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Reflections on Winter 2016 Retreat, by Anda Peterson

01 Mar 2016 2:22 PM | Anonymous member (Administrator)

As soon as I entered the retreat center, I knew I this would be, for an introvert like myself a dream come true: in the company of others but not required to engage in small talk. Although it was the first retreat I had ever been to, I felt at ease. From the first silent moments, a companionable silence between my fellow participants. I was almost disappointed by the lack of challenge silence might present me. Perhaps the real challenge to my quiet nature would be a Constant Conversation Retreat. Such extreme discomfort would be like being whacked by a Zen masters stick daily and maybe I would be slapped into enlightenment.

The retreat  took place over four days at the Franciscan Center in Tampa, a modest, no frills place of 1950s boxy architecture, but spacious enough for the forty-two of us and right on the banks of the Hillsborough River. Across the river in the distance the Golden Arches reminded us of our proximity to the never silent city, but the park-like grounds created a peaceful oasis.

Our days at the retreat began at 6:00 AM by the person in charge of waking us hitting a gong that sounded like a metal plate being struck. I am not much of a morning person and unmindfully rushed to dress so that I could guzzle as much coffee as possible before meditation at 6:30. In the dining hall, coffee clutched like a lifeline, I took a seat with a few others as we watched the full moon shining into the river. Calmed immediately by the glow of moon and water I felt grateful to be up early enough to bask in this serenity, made all the more precious by our silent observance.

After the 6:30 half hour group sitting meditation and ten-minute group walking mediation, we engaged in our individual walking meditation outdoors. Silent and slow were the unspoken guidelines. Setting one foot in front of the other became significant. The shells on the walkway crunched under foot, and pressed lightly into the rubber of my shoes sole. Other walkers seemed to float past me. Outside and inside, our movements around each other took on a ballet like quality. Edges softened and when we had to make way for another in the hallways with each move to the side we emanated gentleness, kindness even.

Here is what I took away from the four days of silence and mindfulness:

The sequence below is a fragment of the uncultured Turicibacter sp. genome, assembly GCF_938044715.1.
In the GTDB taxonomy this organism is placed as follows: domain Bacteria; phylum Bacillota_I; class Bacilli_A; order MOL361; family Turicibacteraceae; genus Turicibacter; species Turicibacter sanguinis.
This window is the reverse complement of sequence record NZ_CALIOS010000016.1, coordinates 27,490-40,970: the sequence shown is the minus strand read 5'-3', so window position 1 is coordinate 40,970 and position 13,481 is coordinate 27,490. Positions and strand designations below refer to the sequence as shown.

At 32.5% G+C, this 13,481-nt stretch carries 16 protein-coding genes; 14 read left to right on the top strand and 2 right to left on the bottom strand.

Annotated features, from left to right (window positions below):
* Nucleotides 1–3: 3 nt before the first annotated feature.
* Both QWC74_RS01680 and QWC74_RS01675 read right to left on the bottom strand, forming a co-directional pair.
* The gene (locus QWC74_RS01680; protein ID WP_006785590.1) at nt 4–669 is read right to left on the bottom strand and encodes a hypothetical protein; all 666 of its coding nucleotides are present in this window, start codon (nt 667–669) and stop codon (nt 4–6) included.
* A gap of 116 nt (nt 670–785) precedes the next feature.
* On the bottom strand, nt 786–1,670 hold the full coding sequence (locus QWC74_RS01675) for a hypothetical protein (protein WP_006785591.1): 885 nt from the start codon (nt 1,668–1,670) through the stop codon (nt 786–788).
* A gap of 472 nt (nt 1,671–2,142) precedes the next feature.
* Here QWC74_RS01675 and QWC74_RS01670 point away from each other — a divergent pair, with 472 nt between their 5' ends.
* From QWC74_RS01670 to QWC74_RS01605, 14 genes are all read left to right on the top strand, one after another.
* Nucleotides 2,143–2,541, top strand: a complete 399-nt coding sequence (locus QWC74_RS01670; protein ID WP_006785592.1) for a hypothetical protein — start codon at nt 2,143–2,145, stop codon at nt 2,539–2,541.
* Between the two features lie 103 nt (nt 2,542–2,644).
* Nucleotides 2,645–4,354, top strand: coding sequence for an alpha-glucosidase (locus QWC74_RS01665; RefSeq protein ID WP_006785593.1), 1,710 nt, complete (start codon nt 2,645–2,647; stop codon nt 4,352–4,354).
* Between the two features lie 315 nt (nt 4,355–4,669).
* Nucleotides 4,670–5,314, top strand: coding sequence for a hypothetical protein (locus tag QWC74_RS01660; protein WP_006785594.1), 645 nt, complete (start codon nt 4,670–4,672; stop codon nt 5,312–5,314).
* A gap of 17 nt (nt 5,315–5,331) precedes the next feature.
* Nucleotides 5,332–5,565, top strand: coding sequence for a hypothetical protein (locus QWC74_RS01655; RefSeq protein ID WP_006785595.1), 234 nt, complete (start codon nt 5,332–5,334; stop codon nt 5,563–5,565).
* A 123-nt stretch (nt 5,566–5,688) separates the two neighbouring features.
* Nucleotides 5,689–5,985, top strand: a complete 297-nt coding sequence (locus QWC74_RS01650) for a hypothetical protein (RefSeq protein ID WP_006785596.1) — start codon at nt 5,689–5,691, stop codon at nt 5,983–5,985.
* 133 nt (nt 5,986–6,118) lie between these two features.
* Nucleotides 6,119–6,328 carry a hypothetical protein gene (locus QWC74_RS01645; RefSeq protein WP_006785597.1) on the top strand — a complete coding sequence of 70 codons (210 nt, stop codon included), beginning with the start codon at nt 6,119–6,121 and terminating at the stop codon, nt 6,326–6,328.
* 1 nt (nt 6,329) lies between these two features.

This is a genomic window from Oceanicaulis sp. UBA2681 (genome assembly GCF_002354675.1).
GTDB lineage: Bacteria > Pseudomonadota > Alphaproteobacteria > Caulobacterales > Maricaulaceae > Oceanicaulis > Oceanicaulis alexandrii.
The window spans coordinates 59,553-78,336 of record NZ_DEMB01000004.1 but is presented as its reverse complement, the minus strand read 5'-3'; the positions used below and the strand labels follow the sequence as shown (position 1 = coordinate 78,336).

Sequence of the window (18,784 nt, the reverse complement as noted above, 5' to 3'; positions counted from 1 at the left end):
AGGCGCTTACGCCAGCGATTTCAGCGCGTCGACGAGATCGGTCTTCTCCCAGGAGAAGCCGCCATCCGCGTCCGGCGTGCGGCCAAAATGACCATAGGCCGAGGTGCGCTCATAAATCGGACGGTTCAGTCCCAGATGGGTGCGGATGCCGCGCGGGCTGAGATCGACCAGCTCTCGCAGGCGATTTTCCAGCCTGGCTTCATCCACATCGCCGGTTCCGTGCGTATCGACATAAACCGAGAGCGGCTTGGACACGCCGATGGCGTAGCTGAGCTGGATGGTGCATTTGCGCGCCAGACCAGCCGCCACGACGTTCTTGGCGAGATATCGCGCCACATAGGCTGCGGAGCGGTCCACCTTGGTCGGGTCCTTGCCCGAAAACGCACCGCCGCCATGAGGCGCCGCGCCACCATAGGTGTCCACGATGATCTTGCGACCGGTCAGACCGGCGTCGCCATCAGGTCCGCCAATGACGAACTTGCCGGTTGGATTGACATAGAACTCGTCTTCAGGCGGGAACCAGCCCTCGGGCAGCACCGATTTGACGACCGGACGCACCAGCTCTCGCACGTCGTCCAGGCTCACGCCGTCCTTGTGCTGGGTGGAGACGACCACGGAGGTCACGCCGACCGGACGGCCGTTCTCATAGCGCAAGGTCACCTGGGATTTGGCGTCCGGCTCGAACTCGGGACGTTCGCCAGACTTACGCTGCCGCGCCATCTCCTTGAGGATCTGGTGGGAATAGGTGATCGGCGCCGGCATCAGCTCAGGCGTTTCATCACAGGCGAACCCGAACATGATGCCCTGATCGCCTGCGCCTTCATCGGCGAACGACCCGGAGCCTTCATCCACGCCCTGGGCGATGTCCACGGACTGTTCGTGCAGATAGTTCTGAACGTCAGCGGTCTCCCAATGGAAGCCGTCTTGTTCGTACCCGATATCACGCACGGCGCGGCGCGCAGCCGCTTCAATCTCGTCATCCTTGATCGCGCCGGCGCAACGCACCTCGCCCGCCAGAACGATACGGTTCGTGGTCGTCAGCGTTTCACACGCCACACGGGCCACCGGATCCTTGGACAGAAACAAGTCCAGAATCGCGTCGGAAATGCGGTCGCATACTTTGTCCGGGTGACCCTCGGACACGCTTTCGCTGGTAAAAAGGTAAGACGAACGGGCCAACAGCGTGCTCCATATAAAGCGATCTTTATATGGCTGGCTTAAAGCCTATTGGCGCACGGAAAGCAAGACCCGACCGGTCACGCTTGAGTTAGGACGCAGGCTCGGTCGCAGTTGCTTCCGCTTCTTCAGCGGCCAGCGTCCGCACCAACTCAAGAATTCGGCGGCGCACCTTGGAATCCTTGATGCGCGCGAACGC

How to put the right amount of food on my plate. At the first breakfast I filled my plate but eating mindfully and without distractions, I soon realized I could not finish this amount of food. I didnt need to eat with my usual greediness. Slowed eating tells me when I am full.

Mindfully walking reveals the world around me. The pace makes room for contemplation of a tree branch winding to the ground, the light playing on the water, the energy of my mind drawn to more focus, less scattershot.

Most talking is not necessary. And I did not miss my cell phone or computer or even something to read. The ego likes to talk a lot more than my Buddha nature.

Also, I gained:


A greater understanding of ducks.

The ducks and I woke, sat, walked and ate. We co-existed and I felt like their kin. One seemed to follow me for a bit on my walk. Being a duck and being a human is not so different when the minds endless litany of desires, demands and preferences are set aside. If the world appreciated more being than doing, perhaps I could have dipped a cup into the Hillsborough River for a drink.

A better handle on my thoughts.

Thoughts do not have no substance I had given them. As soon as one arises, it disappears. My mind makes thoughts, but something else, my awareness remains steady as the thoughts come and go. I can choose to follow them or not.

A deeper experience of space.

With our preoccupation with solid objects like bodies, cars, guns and high-end real estate, we do not notice the spaciousness of life. To find space we must remove the paint from the canvas. The mind rebels at this; it needs to fill space with images and words. Mindful investigation shows us how space is the substance we dwell within and without. Space surrounds and fills bodies, rocks, ducks. Space holds us, like an embrace.

A deeper experience of silence.

Silence and space are inseparable, perhaps they are the same thing. Both serve to heighten awareness.  Sitting in the meditation hall  the stillness is like the  river on this windless day; we sense the energy of our own bodies and those near us, the current still runs underneath the flat surface. Each small movement of a foot, each small sound like a cough is like a stone tossed into the water. My shoulders and back stiffen against this submersion in this deep silence because my habit is mindless movement and nervous fidgeting. This silent stillness reveals each habit.

An insight.

Space and silence are changeless as nothing else is. Words and actions change each moment, float around space and drop into oblivion. We fill the canvas with images, fill the air with words, but nothing is lasting but space and silence. We know this, but see no point in it, devalue it. And yetWe yearn for both. Even when we do not know it.

What then is most nourishing, most natural? What calls us, what is oddly familiar and like home when we stop, awake, aware? If what is real is only what is changeless, what is really true about the ducks and us?


  • 04 Mar 2016 9:13 AM | Anonymous member
    Oops...I noticed a couple of glitches in my writing that I should have corrected. My apologies!
    Link  •  Reply
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